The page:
Online Encyclopedia


Online Encyclopedia
Originally appearing in Volume V20, Page 331 of the 1911 Encyclopedia Britannica.
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OTTONE ORSEOLO (d: 1032), whose godfather was the emperor Otto III., became sole doge on his father's death in 1009. He married a sister of St Stephen, king of Hungary, and under his rule Venice was powerful and prosperous. One of his brothers, Orso, was patriarch of Grado, another, Vitalis, was bishop of Torcello, but the growing wealth and influence of the Orseolo family soon filled the Venetians with alarm. About 1024 Ottone and. Orso were driven from Venice, but when Orso's rival, Poppo, patriarch of Aquileia, seized Grado, the exiled doge and his brother was recalled and Grado was recovered. In 1026 Ottone was banished; he found a refuge in Constantinople, where he remained until his death, although in 1030 an embassy invited him to return to Venice, where his brother Orso acted as agent for fourteen months. Orso remained patriarch of Grado until his death in 1045, and another member of the Orseolo family, Domenico, was doge for a single day in 1031. After the fall of the Orseoli the Venetians decreed that no doge should name his successor, or associate any one with him in the dogeship. Ottone's son, Pietro, was king of Hungary for some time after the death of his uncle, St Stephen, in 1038. See Kohlschtitter, Venedig unter dem Herzog Peter II. Orseolo (Gottingen, 1868); H. F. Brown, Venice (1895); F. C. Hodgson. The Early History of Venice (1901) ; and W. C. Hazlitt, The Venetian Republic (1900).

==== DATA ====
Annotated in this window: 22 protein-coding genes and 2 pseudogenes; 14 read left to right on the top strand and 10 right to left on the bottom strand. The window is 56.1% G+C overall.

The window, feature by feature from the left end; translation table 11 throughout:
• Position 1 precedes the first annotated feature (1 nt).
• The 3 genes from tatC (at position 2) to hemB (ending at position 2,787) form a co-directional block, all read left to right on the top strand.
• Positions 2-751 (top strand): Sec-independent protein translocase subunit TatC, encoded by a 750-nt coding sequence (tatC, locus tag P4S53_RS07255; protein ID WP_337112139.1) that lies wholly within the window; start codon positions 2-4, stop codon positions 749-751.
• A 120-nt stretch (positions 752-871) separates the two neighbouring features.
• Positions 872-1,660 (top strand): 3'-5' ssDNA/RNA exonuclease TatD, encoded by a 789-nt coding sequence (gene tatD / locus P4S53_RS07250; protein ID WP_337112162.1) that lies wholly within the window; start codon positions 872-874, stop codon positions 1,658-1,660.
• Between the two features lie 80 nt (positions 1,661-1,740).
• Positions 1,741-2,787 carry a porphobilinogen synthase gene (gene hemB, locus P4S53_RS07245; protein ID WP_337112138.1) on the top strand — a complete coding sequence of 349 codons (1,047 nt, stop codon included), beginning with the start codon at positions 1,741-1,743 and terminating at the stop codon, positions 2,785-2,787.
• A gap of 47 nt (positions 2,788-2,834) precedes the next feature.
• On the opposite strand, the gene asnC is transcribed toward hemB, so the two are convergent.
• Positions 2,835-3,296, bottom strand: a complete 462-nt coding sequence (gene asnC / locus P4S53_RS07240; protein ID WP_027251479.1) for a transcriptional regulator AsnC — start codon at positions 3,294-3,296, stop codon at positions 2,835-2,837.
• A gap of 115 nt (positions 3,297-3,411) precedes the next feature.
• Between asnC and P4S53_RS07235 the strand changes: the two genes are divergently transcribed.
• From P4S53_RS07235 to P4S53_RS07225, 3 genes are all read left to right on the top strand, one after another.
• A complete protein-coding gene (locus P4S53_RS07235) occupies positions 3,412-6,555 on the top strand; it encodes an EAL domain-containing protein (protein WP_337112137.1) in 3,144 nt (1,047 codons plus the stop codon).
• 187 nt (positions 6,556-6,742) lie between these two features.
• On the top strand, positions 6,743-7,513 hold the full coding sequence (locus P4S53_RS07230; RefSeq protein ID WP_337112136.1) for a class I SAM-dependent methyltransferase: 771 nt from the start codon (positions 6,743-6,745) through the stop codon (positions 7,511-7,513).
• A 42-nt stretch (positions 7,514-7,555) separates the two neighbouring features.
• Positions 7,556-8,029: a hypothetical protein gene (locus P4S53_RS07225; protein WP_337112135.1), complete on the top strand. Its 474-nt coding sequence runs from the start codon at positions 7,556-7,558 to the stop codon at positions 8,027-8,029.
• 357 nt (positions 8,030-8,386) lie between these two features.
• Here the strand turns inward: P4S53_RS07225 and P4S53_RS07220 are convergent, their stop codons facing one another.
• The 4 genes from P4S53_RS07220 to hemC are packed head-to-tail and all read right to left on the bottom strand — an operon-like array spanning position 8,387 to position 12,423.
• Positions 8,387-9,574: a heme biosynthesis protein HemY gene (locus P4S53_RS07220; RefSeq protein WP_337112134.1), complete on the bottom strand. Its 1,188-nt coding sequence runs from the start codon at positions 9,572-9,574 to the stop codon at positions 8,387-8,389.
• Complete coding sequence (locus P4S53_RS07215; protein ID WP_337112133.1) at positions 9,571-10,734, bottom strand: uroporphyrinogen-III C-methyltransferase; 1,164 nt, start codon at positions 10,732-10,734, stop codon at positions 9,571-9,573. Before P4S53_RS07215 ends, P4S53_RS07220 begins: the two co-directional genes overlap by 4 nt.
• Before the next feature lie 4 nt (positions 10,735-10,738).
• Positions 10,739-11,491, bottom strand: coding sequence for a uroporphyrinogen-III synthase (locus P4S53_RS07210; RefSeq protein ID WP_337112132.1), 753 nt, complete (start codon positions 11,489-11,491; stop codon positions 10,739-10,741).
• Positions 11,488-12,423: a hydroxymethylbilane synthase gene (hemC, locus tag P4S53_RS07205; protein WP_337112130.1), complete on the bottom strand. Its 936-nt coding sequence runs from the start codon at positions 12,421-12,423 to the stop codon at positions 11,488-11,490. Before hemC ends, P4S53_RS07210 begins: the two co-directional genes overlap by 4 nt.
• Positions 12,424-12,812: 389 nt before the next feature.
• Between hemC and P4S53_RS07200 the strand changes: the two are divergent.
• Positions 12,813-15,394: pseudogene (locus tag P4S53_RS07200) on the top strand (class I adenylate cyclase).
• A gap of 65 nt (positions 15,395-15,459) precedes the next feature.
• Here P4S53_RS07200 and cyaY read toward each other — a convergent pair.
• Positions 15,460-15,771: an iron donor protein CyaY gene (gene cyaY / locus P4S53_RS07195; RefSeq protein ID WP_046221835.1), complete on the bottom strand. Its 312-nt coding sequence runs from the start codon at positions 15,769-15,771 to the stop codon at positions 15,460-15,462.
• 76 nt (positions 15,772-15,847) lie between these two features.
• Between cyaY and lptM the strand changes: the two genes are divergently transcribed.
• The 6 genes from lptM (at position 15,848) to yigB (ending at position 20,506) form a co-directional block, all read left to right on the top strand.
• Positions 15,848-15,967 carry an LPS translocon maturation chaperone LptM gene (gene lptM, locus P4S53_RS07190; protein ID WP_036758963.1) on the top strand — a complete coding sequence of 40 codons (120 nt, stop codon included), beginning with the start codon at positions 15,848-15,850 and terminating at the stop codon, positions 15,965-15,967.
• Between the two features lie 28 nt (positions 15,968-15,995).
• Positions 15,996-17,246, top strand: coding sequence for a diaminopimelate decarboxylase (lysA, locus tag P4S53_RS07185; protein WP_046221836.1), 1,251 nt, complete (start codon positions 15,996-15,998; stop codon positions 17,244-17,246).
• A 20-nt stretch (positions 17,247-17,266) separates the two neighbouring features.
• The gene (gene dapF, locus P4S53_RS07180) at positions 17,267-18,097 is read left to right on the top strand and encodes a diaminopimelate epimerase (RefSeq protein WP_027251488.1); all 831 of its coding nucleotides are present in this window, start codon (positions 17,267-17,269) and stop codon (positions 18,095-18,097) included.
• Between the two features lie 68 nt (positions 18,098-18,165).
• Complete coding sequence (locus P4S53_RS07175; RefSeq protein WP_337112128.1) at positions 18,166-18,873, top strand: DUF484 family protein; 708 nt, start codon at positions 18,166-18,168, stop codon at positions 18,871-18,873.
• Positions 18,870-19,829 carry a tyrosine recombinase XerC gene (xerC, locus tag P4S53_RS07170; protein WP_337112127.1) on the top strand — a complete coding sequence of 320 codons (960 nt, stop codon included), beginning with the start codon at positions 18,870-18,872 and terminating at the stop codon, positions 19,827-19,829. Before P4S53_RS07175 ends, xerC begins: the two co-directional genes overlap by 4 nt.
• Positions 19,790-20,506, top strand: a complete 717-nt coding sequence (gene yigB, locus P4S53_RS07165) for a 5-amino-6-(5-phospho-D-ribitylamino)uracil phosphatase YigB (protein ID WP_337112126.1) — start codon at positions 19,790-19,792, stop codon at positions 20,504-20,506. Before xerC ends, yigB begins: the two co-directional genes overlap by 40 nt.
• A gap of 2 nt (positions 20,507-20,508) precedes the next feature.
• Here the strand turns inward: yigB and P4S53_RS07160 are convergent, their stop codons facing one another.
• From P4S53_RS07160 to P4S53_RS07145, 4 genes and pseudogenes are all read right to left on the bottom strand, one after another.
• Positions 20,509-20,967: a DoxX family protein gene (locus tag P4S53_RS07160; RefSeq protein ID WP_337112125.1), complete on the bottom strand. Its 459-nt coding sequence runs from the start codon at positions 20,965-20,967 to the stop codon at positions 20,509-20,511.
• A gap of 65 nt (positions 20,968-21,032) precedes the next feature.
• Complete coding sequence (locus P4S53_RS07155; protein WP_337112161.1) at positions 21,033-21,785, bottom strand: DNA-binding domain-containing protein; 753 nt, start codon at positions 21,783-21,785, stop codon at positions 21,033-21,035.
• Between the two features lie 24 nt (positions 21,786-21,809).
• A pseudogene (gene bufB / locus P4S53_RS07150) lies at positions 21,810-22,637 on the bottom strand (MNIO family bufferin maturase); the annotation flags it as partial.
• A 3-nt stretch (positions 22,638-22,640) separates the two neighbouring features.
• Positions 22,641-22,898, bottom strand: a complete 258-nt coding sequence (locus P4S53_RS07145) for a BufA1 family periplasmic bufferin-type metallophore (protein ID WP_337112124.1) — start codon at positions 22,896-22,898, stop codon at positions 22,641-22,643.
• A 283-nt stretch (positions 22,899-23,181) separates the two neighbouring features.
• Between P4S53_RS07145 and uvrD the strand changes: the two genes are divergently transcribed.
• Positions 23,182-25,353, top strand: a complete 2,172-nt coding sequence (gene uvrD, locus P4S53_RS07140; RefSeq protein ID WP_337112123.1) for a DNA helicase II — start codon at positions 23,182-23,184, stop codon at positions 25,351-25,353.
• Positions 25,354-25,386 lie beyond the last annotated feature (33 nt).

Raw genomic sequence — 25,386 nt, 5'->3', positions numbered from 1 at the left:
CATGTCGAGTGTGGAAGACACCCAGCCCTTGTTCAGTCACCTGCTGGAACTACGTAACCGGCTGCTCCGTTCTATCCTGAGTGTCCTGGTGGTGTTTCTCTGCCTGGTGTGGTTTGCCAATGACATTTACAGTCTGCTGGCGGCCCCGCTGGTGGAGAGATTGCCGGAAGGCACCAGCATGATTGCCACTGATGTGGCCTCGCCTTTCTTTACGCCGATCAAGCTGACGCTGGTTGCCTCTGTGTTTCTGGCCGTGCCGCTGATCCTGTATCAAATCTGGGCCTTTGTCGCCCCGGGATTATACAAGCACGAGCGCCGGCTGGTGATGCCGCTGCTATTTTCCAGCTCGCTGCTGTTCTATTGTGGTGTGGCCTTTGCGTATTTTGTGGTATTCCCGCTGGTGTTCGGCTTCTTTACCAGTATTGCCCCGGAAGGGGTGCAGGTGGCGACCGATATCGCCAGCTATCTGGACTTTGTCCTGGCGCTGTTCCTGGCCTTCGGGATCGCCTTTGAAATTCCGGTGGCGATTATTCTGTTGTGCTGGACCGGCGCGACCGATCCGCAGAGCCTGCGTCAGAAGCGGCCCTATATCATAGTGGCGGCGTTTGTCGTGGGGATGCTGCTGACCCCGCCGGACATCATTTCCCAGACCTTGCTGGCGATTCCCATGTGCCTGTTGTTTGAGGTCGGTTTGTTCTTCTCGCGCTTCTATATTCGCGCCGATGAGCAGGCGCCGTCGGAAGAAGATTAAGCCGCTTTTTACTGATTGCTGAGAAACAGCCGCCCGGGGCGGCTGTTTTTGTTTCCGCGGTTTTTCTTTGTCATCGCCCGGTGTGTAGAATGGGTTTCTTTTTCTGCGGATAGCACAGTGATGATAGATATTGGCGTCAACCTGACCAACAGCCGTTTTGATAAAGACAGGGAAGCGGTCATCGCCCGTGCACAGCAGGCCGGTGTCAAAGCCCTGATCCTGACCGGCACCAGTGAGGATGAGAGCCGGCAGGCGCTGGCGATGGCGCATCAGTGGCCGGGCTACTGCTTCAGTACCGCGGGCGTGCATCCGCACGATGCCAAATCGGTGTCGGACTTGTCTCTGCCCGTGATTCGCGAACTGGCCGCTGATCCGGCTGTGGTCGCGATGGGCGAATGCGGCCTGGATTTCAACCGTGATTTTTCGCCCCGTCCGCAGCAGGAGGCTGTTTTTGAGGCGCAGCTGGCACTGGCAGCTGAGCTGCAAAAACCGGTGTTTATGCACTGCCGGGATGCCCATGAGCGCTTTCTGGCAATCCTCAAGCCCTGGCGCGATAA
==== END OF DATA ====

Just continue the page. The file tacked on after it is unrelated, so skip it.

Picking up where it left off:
End of Article: OTTONE ORSEOLO (d: 1032)

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